The mobile user of today can choose from a variety of messaging technologies. At one extreme, the user may choose to carry a miniature paging device. At another extreme, he may choose to carry a laptop device which he can use to dial in to retrieve e-mail messages. Each of these technologies provides a particular set of capabilities and functionality to the mobile user.
Modern e-mail systems provide a comprehensive richness of message format, including To, From, CC and Subject fields, and the ability to include attachments. Traditional paging devices, by contrast, typically provide extreme simplicity of message format - in some cases no more than a 10-digit telephone number.
On the other hand, paging devices provide the user with a very high degree of portability, which cannot be matched by a laptop or even most palmtop devices. Furthermore, paging systems deliver messages directly to the recipient, who is then unilaterally alerted to their presence by the paging device. By contrast, e-mail systems usually do not provide this direct delivery capability, but instead require an explicit retrieval action on the part of the recipient.
The mobile user of tomorrow will expect and demand the best that each of these technologies can offer. While on the move, mobile users need to have important or time-critical information delivered to them. This information may be more complex than a 10-digit telephone number. And it may be necessary to present this information to the user immediately, without requiring him to dial in for messages. Users must be able to accept messages at any time, at any place, and on a device that they can carry anywhere.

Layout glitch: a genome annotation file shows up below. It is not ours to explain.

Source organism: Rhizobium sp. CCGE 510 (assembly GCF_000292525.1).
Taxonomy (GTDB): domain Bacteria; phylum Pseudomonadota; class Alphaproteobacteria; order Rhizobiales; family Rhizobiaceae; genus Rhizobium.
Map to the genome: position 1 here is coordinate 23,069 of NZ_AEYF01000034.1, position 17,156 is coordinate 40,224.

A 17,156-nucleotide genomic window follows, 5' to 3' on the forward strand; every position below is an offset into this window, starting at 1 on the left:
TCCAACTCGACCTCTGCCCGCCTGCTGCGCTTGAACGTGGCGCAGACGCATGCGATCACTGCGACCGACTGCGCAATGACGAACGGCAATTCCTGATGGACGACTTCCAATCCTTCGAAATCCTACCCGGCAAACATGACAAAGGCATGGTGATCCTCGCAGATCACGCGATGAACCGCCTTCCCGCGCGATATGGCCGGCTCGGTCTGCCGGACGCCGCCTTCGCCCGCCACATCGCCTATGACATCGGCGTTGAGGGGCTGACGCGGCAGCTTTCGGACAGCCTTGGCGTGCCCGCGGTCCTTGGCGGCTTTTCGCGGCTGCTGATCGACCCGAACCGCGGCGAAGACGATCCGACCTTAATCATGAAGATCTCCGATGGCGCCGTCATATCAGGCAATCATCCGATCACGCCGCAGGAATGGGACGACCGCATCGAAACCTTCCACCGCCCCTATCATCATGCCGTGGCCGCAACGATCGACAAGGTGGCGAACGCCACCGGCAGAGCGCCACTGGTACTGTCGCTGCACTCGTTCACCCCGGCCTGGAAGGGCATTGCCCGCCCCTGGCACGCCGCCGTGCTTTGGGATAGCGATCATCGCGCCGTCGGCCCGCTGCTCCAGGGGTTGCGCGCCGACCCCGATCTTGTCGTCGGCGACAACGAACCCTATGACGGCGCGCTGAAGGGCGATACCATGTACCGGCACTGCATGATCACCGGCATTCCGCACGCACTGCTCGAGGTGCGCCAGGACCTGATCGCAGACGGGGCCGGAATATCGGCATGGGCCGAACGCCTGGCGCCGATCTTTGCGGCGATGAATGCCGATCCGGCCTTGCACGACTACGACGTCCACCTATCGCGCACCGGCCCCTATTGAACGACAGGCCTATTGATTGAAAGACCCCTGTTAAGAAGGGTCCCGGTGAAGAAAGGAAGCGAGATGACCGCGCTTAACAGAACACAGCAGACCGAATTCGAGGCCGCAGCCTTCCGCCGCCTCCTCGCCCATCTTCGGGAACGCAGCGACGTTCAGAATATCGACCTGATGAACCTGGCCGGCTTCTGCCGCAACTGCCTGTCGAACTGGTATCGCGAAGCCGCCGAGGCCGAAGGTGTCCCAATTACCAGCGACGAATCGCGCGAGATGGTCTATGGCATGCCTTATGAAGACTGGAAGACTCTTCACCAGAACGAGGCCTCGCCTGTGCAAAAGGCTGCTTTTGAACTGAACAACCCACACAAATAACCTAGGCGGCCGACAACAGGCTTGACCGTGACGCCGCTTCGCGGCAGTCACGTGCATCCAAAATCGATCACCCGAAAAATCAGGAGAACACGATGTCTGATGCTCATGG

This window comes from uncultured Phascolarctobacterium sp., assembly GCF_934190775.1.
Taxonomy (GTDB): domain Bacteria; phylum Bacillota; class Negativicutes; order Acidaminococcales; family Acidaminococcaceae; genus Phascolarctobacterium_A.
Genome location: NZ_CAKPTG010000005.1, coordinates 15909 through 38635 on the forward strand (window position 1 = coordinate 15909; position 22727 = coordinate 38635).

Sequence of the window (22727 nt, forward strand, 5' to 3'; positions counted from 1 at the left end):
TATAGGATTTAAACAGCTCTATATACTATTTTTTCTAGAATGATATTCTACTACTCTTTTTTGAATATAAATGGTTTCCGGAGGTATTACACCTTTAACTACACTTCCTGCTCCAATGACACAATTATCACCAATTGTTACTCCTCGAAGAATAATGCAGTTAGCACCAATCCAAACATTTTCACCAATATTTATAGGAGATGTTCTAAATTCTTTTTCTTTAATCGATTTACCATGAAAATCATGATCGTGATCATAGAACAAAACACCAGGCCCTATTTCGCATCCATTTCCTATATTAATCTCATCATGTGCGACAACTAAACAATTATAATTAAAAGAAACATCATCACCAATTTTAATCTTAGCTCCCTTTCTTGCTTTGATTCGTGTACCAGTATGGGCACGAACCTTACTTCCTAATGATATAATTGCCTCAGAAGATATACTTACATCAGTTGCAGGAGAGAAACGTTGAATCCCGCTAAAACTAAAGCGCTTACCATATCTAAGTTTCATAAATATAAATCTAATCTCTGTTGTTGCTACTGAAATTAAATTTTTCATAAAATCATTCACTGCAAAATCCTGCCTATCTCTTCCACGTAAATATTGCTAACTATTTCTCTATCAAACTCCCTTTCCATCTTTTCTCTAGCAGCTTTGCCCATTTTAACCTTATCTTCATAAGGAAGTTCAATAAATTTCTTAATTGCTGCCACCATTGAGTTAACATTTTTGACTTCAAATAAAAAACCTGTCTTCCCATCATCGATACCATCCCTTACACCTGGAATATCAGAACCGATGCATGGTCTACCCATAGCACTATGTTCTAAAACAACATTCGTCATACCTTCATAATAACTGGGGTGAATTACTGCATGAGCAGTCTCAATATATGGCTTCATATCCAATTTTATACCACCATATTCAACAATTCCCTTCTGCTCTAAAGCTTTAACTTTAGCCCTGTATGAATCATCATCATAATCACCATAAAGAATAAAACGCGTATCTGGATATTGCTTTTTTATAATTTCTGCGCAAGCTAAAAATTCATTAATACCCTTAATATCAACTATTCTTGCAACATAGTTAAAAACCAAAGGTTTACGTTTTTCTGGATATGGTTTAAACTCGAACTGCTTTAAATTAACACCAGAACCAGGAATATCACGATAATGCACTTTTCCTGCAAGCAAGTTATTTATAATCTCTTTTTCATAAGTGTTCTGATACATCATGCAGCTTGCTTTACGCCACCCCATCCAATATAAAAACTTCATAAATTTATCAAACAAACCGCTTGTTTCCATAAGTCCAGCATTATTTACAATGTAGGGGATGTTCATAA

In order to satisfy these requirements, a Mobile Messaging system must have the following characteristics:
The required Mobile Messaging system must therefore combine the message richness of typical e-mail, with the unconscious carry and push delivery characteristics of typical paging devices. We will refer to a messaging system that satisfies these criteria as a true Mobile Messaging system.
Unconscious carry, and the push mode of delivery, are essential requirements of the mobile user. Showing up to a romantic dinner carrying a laptop is idiotic. Showing up with a pager in your pocket is not (though answering it may be). And if much later your now-wife is soon to give birth, you certainly do not want to have to dial into your Message Center to discover that she has gone into labor. Information like this must be presented to you immediately, and wherever you happen to be.